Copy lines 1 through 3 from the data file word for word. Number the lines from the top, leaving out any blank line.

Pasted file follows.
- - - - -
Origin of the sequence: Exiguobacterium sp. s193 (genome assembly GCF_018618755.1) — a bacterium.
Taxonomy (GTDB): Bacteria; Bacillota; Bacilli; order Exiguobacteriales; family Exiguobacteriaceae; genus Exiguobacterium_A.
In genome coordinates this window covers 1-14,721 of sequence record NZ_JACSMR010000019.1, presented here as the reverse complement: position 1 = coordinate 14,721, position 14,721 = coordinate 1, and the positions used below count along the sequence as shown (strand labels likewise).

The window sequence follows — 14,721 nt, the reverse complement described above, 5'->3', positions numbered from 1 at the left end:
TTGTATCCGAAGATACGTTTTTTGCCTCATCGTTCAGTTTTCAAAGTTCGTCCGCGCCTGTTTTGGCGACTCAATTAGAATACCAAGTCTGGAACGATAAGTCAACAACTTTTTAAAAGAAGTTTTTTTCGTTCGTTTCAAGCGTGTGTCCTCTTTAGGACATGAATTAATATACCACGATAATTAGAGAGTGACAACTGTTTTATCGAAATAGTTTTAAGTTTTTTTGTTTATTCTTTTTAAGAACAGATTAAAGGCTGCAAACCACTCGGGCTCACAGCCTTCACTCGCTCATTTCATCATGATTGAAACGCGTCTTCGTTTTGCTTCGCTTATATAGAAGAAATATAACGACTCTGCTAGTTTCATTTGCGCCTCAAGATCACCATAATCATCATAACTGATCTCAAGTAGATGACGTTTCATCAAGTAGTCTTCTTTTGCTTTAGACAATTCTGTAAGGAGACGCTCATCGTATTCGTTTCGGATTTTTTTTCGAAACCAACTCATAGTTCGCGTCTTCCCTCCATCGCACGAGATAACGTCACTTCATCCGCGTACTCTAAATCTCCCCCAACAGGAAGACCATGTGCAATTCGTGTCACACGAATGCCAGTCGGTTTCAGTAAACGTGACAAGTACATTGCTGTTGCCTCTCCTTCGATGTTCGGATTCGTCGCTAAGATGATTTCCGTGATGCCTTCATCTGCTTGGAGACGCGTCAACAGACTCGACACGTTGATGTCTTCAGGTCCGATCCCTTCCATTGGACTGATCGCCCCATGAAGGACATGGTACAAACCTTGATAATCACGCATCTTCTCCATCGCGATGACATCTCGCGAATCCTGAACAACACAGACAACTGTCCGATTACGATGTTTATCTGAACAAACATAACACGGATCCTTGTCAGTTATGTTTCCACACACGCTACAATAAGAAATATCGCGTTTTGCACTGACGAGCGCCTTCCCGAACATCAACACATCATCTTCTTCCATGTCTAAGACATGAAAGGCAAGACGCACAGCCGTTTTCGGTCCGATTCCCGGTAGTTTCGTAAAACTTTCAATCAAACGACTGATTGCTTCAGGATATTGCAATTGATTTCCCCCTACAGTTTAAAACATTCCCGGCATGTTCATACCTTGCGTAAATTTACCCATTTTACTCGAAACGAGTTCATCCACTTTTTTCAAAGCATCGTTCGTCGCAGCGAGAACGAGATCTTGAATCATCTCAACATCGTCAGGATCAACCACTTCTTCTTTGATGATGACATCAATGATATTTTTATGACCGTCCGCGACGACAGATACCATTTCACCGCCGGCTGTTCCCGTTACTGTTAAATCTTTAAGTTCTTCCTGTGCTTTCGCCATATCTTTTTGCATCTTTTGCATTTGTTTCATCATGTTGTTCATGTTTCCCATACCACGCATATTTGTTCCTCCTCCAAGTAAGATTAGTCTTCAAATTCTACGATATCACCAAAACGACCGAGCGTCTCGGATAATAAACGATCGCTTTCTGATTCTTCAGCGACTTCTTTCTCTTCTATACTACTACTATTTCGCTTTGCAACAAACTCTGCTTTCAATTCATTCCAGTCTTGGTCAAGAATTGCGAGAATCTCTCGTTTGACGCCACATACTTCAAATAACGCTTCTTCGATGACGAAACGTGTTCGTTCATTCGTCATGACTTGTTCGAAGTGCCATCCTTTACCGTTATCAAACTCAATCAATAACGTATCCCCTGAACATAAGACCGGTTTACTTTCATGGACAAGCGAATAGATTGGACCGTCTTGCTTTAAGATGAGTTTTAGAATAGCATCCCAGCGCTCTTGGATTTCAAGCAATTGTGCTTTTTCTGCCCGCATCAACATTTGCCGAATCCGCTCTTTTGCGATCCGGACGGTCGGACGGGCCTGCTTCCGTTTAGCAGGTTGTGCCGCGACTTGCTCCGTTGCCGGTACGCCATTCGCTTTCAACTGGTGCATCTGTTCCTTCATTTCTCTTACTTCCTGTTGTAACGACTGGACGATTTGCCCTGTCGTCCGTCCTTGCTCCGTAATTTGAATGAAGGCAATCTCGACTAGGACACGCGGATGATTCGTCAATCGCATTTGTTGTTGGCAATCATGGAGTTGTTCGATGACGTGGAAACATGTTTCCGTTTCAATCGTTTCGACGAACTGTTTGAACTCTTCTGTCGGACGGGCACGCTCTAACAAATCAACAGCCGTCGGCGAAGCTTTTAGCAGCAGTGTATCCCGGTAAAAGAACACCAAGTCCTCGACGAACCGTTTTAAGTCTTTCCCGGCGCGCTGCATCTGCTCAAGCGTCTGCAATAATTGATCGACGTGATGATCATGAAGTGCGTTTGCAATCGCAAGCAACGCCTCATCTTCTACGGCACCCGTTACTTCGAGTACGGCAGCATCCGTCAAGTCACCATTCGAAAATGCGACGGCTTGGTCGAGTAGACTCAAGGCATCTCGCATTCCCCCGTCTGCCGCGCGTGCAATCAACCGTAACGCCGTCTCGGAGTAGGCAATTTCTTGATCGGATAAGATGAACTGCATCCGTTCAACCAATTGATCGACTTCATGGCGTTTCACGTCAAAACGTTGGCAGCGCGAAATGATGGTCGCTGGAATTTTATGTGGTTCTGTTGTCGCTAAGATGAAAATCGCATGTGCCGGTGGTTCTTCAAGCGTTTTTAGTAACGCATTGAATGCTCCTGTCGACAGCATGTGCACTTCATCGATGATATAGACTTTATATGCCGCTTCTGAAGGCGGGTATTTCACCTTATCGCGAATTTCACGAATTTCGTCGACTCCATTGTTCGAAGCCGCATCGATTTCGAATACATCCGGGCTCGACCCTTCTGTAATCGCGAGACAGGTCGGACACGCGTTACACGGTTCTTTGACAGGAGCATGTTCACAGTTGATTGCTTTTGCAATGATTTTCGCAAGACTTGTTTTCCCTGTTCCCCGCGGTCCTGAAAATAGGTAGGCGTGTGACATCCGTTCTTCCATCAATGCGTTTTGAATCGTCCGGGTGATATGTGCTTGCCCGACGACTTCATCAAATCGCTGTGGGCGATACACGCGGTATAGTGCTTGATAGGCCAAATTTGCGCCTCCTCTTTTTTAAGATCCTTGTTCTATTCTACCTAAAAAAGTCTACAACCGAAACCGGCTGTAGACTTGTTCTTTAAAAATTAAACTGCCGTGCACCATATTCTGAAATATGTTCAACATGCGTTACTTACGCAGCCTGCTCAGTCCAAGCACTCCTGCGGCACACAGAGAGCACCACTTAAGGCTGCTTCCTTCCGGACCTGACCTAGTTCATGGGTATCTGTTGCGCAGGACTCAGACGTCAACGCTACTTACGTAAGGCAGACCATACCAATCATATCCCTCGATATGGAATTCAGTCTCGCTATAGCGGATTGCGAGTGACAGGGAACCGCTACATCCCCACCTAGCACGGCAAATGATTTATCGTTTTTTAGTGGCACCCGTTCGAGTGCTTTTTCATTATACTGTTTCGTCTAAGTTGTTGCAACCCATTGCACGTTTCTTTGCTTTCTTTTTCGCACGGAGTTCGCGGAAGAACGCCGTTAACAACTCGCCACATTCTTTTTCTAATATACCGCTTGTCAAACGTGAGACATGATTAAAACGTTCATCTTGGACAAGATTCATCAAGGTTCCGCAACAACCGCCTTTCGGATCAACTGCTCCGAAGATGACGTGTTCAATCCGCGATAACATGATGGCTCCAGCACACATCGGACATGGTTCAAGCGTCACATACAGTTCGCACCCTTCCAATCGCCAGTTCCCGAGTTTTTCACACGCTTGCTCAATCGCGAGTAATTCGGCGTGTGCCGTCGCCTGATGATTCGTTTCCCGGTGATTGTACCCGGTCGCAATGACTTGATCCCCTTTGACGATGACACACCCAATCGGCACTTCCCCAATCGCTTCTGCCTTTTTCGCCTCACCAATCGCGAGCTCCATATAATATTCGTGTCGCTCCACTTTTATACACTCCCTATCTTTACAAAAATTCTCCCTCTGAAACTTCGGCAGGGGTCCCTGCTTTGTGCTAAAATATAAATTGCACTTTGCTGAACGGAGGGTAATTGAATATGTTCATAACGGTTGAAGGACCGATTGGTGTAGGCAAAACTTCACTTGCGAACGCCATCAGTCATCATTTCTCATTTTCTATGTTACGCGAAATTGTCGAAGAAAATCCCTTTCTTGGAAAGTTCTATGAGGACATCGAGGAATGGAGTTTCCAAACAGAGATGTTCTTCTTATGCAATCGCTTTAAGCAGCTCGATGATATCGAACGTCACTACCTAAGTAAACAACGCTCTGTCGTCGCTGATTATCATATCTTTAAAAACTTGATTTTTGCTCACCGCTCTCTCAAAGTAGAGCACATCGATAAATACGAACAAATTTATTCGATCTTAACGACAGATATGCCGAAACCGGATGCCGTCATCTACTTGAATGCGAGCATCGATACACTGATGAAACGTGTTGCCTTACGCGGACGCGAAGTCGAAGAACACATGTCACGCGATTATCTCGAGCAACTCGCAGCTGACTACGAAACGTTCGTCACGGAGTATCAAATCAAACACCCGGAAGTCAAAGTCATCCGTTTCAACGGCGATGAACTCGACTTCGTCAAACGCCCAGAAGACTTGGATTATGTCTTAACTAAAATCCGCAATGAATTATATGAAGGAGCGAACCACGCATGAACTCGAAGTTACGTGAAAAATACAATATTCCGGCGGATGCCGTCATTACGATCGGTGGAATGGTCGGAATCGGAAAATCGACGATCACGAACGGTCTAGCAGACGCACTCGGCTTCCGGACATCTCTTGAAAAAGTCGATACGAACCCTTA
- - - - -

Origin of the sequence: Exiguobacterium sp. s193 (genome assembly GCF_018618755.1) — a bacterium.
Taxonomy (GTDB): Bacteria; Bacillota; Bacilli; order Exiguobacteriales; family Exiguobacteriaceae; genus Exiguobacterium_A.
In genome coordinates this window covers 1-14,721 of sequence record NZ_JACSMR010000019.1, presented here as the reverse complement: position 1 = coordinate 14,721, position 14,721 = coordinate 1, and the positions used below count along the sequence as shown (strand labels likewise).